Birding in Catalonia and Aragón


It’s moonscape scenery – as dry and arid as one can imagine with stunted bare branched shrubs hugging the ground either side of the dust track road.    There’s a flicker of movement and a triumphant, muted call from Steve who’s pointing vigorously.   We’ve found the Spectacled Warbler, although it’s determined not to make too easy viewing.

We are in the driest part of Spain, north of Candasnos and we’ve gone into western Aragon, (Eagle Owl territory according to Steve) but the real surprise lies only a short distance away.  Suddenly we drive into an irrigated field on the edge of the plateau, and the colour tableau changes from grey and brown to lush green and colours of spring flowers;  on either side of the road a flock of Yellow Wagtails flicked their tails and showed off their brilliant colour, between 20 & 30 of them. What a contrast!

Earlier in the day in the drylands, we’d spent minutes watching both Black-bellied and Pin-tailed Sandgrouse after disturbing a young Bonelli’s Eagle from the ground.

If your birding is a part of  exploring varied scenery (& therefore habitats), then NE Catalunya with its plains, drylands, & the lower ranges of the Pyrenees is a place to visit.    The contrast is complete with a half day spent in the Montrebei Gorge which is a well trodden pass through the Montsec mountain range – fast running river, steep wooded cliffs with flowers, butterflies and our objective, the Wallcreeper.   En route we encounter Cirl Buntings, Rock Buntings and numerous Black Redstarts on their migration. Exactly on cue and deep in the gorge, a Wallcreeper displays for us on rocks opposite a convenient bench while we enjoy our sandwiches.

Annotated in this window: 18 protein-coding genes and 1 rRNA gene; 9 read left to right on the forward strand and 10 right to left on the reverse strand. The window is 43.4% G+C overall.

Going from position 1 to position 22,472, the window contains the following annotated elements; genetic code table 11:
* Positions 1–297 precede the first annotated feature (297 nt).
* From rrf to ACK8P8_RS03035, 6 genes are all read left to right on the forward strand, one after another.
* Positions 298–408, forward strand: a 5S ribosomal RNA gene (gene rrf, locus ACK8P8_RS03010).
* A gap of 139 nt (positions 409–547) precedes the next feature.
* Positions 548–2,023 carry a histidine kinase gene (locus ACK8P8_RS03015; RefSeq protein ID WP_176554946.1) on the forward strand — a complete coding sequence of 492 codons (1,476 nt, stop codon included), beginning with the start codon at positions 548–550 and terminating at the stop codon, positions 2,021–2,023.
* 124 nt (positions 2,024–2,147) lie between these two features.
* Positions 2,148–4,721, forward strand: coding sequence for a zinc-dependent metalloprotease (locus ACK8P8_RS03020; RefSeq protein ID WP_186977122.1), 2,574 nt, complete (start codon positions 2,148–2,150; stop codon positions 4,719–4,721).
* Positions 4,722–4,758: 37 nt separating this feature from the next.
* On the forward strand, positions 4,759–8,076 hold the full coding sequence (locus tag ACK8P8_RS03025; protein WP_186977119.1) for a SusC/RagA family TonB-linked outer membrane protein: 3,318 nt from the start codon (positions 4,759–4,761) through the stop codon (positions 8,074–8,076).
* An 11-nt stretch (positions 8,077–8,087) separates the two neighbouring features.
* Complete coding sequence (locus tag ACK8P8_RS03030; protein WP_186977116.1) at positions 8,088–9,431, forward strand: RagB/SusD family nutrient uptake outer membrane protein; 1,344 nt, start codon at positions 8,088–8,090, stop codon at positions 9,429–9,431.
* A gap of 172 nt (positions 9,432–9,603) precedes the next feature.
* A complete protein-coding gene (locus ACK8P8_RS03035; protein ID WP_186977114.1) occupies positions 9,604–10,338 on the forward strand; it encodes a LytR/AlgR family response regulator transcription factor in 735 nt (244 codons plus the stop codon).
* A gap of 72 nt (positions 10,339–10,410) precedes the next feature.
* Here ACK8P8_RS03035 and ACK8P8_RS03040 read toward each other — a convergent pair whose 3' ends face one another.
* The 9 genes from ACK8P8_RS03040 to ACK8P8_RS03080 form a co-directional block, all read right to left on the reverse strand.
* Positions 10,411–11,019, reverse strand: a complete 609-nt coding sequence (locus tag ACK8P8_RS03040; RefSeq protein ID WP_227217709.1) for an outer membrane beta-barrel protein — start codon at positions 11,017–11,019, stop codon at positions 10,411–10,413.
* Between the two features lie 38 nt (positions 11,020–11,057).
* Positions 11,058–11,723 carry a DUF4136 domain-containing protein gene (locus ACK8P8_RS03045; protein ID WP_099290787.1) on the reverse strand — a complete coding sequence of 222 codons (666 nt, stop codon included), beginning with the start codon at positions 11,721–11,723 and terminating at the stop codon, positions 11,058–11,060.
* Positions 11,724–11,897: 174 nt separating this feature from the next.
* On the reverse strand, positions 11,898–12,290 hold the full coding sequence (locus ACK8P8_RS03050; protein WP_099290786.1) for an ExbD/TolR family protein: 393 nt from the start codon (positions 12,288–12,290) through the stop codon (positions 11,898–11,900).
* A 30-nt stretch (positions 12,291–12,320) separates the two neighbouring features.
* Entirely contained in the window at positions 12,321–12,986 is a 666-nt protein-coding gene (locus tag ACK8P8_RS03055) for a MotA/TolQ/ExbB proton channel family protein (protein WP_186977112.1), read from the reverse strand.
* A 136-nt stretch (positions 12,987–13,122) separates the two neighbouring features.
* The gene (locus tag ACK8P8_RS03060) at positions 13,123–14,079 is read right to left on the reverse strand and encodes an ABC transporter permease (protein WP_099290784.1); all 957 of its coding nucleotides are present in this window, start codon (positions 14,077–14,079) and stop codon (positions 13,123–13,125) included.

There’s a Wallcreeper in the gorge
Three days of great birding guided by Steve achieving over one hundred species, that was real holiday.  (It did start to rain just as we arrived back at Lleida railway station to catch the Ave back to Barcelona – good timing!). I must mention the Great Spotted Cuckoos if only because the guru taught us that they parasitize on Magpies – what a useful bird – and the flock of Little Bustards who clearly quite enjoy posing for Steve’s clients.  I suspect that some of the quieter winter period may have been devoted to a little training!

Go to northern Catalunya in the spring migration season;  if you don’t know the region already you’ll get some surprises.   Thanks Steve.

Rupert Ormerod

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